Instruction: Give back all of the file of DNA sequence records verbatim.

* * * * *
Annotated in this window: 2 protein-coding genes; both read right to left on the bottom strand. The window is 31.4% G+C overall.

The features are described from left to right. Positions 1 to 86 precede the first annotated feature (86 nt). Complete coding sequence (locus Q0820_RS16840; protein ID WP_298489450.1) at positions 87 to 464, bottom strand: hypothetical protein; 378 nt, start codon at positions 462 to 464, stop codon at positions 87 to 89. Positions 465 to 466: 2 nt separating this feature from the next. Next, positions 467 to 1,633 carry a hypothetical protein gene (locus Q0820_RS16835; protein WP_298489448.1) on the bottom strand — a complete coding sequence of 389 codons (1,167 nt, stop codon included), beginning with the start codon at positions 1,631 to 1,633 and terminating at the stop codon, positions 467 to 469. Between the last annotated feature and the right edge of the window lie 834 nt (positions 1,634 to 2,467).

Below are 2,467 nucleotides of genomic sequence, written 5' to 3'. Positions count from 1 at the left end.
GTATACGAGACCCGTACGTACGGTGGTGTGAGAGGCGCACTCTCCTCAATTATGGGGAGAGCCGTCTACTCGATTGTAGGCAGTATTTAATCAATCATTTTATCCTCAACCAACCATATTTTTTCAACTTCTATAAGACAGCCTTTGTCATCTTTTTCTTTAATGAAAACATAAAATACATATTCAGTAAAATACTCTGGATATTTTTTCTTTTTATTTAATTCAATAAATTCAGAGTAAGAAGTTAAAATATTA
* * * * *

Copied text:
Annotated in this window: 2 protein-coding genes; both read right to left on the bottom strand. The window is 31.4% G+C overall.

The features are described from left to right. Positions 1 to 86 precede the first annotated feature (86 nt). Complete coding sequence (locus Q0820_RS16840; protein ID WP_298489450.1) at positions 87 to 464, bottom strand: hypothetical protein; 378 nt, start codon at positions 462 to 464, stop codon at positions 87 to 89. Positions 465 to 466: 2 nt separating this feature from the next. Next, positions 467 to 1,633 carry a hypothetical protein gene (locus Q0820_RS16835; protein WP_298489448.1) on the bottom strand — a complete coding sequence of 389 codons (1,167 nt, stop codon included), beginning with the start codon at positions 1,631 to 1,633 and terminating at the stop codon, positions 467 to 469. Between the last annotated feature and the right edge of the window lie 834 nt (positions 1,634 to 2,467).

Below are 2,467 nucleotides of genomic sequence, written 5' to 3'. Positions count from 1 at the left end.
GTATACGAGACCCGTACGTACGGTGGTGTGAGAGGCGCACTCTCCTCAATTATGGGGAGAGCCGTCTACTCGATTGTAGGCAGTATTTAATCAATCATTTTATCCTCAACCAACCATATTTTTTCAACTTCTATAAGACAGCCTTTGTCATCTTTTTCTTTAATGAAAACATAAAATACATATTCAGTAAAATACTCTGGATATTTTTTCTTTTTATTTAATTCAATAAATTCAGAGTAAGAAGTTAAAATATTA